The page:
"The anti-dumping duties imposed on US poultry were based on a flawed legal theory ... that has twice been held by World Trade Organisation (WTO) panels to be inconsistent with international rules," says James Sumner, president of the USA Poultry and Egg Export Council (Usapeec).
In 2015, US authorities approached SA and, using the threat of a withdrawal of SA’s Agoa benefits, pushed for a quota exempt from the tariff. Agoa grants qualifying countries duty-free access to US markets for thousands of goods and SA is among the main beneficiaries.
SA’s poultry industry agreed to the deal despite its exports remaining blocked from entering the US market. It calculates the quota has cost about 6,500 jobs.
Now that Sapa has filed a lawsuit to force a suspension of the poultry quota, the South African government finds itself in an awkward position. If the anti-dumping tariff is re-applied, SA risks retaliation from Washington
"It was for the good of the other industries. So we kind of put on a Team SA hat in terms of making the rest of the Agoa benefits possible," says Stander, who is CEO of Country Bird Holdings, one of SA’s top poultry producers.
Last year, according to Sars data compiled by Sapa, the US exported more than 87,000 tonnes of poultry to SA, up more than 200% from 2016 and second only to Brazil’s 337,476 tonnes.
Davies has said that when the White House announced tariffs of 25% on steel and 10% on aluminium this year, claiming imports threatened its national security, Pretoria sought an exclusion. SA’s steel and aluminium exports to the US last year were worth more than $650m, according to SA’s Trade Law Centre. But since they constituted just 1% of US steel and a little more than 1% of its aluminium, they represented no threat to the SA, SA argued.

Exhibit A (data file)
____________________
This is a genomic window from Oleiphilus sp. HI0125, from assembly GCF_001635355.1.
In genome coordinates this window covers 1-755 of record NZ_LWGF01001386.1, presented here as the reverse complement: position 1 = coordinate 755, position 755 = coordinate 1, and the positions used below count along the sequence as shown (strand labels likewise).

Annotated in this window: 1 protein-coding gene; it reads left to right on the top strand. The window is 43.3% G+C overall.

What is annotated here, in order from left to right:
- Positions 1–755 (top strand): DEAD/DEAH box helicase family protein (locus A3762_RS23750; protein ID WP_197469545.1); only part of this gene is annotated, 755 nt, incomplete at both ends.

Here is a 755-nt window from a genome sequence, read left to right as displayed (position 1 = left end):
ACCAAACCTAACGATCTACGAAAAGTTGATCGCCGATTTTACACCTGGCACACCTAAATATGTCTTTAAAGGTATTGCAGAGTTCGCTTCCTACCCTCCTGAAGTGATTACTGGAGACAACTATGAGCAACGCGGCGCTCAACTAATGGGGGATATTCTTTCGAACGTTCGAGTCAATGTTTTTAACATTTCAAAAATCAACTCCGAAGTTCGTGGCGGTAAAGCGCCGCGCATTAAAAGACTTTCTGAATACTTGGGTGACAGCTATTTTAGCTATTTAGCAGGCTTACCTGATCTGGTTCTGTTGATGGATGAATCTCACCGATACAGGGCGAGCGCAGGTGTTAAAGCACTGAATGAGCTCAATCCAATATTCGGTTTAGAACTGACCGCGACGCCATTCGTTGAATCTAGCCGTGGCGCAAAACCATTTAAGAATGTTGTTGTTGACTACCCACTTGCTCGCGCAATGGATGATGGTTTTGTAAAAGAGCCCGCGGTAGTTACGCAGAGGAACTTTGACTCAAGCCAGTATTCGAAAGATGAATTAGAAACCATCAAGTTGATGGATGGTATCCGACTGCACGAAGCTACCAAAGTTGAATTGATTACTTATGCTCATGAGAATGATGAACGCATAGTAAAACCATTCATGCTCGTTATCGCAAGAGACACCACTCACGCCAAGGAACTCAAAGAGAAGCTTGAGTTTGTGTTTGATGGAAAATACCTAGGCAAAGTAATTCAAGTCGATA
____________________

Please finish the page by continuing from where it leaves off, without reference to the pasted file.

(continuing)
"We were just told that we were out. We were not going to be considered for exemption. The tariff was going to apply to us," Davies says.
Now that Sapa has filed a lawsuit to force a suspension of the poultry quota, the South African government finds itself in an awkward position. If the anti-dumping tariff is re-applied, SA risks retaliation from Washington, which could have a more far-reaching impact on the economy as a whole.
The Usapeec’s Sumner told Reuters his group would lobby the US government to take action if the quota is revoked over the metal tariffs. "It has absolutely nothing to do with poultry trade between the US and SA," Sumner said. "Sapa is trying to be opportunistic here and to increase trade frictions unnecessarily."
South African meat importers also oppose any suspension of the quota. They say it would push up prices for consumers and could provoke Washington’s wrath. "It’s quite possible the Trump administration would take SA on," said David Wolpert, CEO of the Association of Meat Importers and Exporters of SA.
The form of any possible US retaliation is unclear for now. "We cannot speculate on what SA may or may not do with respect to its tariffs and non-tariff barriers," a US state department official wrote in response to Reuters’ queries. But analysts and South African officials worry the country’s Agoa benefits may be in danger, again.
Washington used the threat of a withdrawal of Agoa benefits to press Kenya, Uganda, and Tanzania to roll back tariffs last year on second-hand clothing from the US. Rwanda refused and its Agoa benefits were curtailed in July.
A blanket suspension of SA’s Agoa status would hit the transportation equipment industry hardest. About 85% of its nearly $1.4bn in exports to the US were covered by Agoa last year.
Ultimately, with legal action pending, the South African government’s hands may be tied. And despite the broader economic implications, SA’s poultry industry is standing firm. Says Sapa’s Stander: "We agreed something to benefit the South African industries, and that benefit has been taken away ... We just want what’s fair."